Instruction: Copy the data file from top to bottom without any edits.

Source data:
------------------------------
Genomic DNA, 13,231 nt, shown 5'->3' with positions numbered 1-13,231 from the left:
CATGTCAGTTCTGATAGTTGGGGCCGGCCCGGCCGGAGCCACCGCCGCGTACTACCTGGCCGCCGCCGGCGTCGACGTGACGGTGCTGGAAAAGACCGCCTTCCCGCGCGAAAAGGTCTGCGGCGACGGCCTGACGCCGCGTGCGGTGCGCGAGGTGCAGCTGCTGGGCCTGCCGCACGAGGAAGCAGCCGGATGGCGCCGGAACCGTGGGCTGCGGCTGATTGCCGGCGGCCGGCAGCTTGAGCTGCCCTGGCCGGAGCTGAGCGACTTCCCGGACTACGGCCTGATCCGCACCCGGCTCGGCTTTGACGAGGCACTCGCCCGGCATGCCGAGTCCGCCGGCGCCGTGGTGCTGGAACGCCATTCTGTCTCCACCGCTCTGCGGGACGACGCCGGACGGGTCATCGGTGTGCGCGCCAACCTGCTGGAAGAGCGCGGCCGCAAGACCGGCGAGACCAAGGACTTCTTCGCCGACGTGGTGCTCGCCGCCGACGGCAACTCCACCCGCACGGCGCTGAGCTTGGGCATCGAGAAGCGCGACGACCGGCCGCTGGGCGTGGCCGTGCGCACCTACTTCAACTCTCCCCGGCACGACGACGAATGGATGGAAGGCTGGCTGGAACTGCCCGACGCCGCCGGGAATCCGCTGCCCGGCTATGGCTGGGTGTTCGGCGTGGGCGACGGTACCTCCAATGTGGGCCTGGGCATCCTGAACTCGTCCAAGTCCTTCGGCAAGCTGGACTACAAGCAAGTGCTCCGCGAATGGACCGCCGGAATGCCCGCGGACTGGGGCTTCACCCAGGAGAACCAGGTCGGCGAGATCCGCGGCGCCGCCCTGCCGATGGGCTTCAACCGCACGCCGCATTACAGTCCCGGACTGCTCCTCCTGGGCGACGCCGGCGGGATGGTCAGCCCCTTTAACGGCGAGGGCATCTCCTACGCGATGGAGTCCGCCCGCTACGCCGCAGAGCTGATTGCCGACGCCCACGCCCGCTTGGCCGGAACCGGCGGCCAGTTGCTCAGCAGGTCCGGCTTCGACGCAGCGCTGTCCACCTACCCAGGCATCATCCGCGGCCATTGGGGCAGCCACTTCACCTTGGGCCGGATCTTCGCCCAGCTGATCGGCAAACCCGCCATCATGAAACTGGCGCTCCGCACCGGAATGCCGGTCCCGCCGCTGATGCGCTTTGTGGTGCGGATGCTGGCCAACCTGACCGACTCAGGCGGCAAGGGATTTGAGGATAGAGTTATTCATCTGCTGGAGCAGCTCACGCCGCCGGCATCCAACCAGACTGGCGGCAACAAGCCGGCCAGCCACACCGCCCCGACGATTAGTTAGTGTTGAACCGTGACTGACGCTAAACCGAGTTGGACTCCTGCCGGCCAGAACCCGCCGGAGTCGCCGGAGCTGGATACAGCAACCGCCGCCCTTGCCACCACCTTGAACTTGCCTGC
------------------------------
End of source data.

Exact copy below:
Genomic DNA, 13,231 nt, shown 5'->3' with positions numbered 1-13,231 from the left:
CATGTCAGTTCTGATAGTTGGGGCCGGCCCGGCCGGAGCCACCGCCGCGTACTACCTGGCCGCCGCCGGCGTCGACGTGACGGTGCTGGAAAAGACCGCCTTCCCGCGCGAAAAGGTCTGCGGCGACGGCCTGACGCCGCGTGCGGTGCGCGAGGTGCAGCTGCTGGGCCTGCCGCACGAGGAAGCAGCCGGATGGCGCCGGAACCGTGGGCTGCGGCTGATTGCCGGCGGCCGGCAGCTTGAGCTGCCCTGGCCGGAGCTGAGCGACTTCCCGGACTACGGCCTGATCCGCACCCGGCTCGGCTTTGACGAGGCACTCGCCCGGCATGCCGAGTCCGCCGGCGCCGTGGTGCTGGAACGCCATTCTGTCTCCACCGCTCTGCGGGACGACGCCGGACGGGTCATCGGTGTGCGCGCCAACCTGCTGGAAGAGCGCGGCCGCAAGACCGGCGAGACCAAGGACTTCTTCGCCGACGTGGTGCTCGCCGCCGACGGCAACTCCACCCGCACGGCGCTGAGCTTGGGCATCGAGAAGCGCGACGACCGGCCGCTGGGCGTGGCCGTGCGCACCTACTTCAACTCTCCCCGGCACGACGACGAATGGATGGAAGGCTGGCTGGAACTGCCCGACGCCGCCGGGAATCCGCTGCCCGGCTATGGCTGGGTGTTCGGCGTGGGCGACGGTACCTCCAATGTGGGCCTGGGCATCCTGAACTCGTCCAAGTCCTTCGGCAAGCTGGACTACAAGCAAGTGCTCCGCGAATGGACCGCCGGAATGCCCGCGGACTGGGGCTTCACCCAGGAGAACCAGGTCGGCGAGATCCGCGGCGCCGCCCTGCCGATGGGCTTCAACCGCACGCCGCATTACAGTCCCGGACTGCTCCTCCTGGGCGACGCCGGCGGGATGGTCAGCCCCTTTAACGGCGAGGGCATCTCCTACGCGATGGAGTCCGCCCGCTACGCCGCAGAGCTGATTGCCGACGCCCACGCCCGCTTGGCCGGAACCGGCGGCCAGTTGCTCAGCAGGTCCGGCTTCGACGCAGCGCTGTCCACCTACCCAGGCATCATCCGCGGCCATTGGGGCAGCCACTTCACCTTGGGCCGGATCTTCGCCCAGCTGATCGGCAAACCCGCCATCATGAAACTGGCGCTCCGCACCGGAATGCCGGTCCCGCCGCTGATGCGCTTTGTGGTGCGGATGCTGGCCAACCTGACCGACTCAGGCGGCAAGGGATTTGAGGATAGAGTTATTCATCTGCTGGAGCAGCTCACGCCGCCGGCATCCAACCAGACTGGCGGCAACAAGCCGGCCAGCCACACCGCCCCGACGATTAGTTAGTGTTGAACCGTGACTGACGCTAAACCGAGTTGGACTCCTGCCGGCCAGAACCCGCCGGAGTCGCCGGAGCTGGATACAGCAACCGCCGCCCTTGCCACCACCTTGAACTTGCCTGC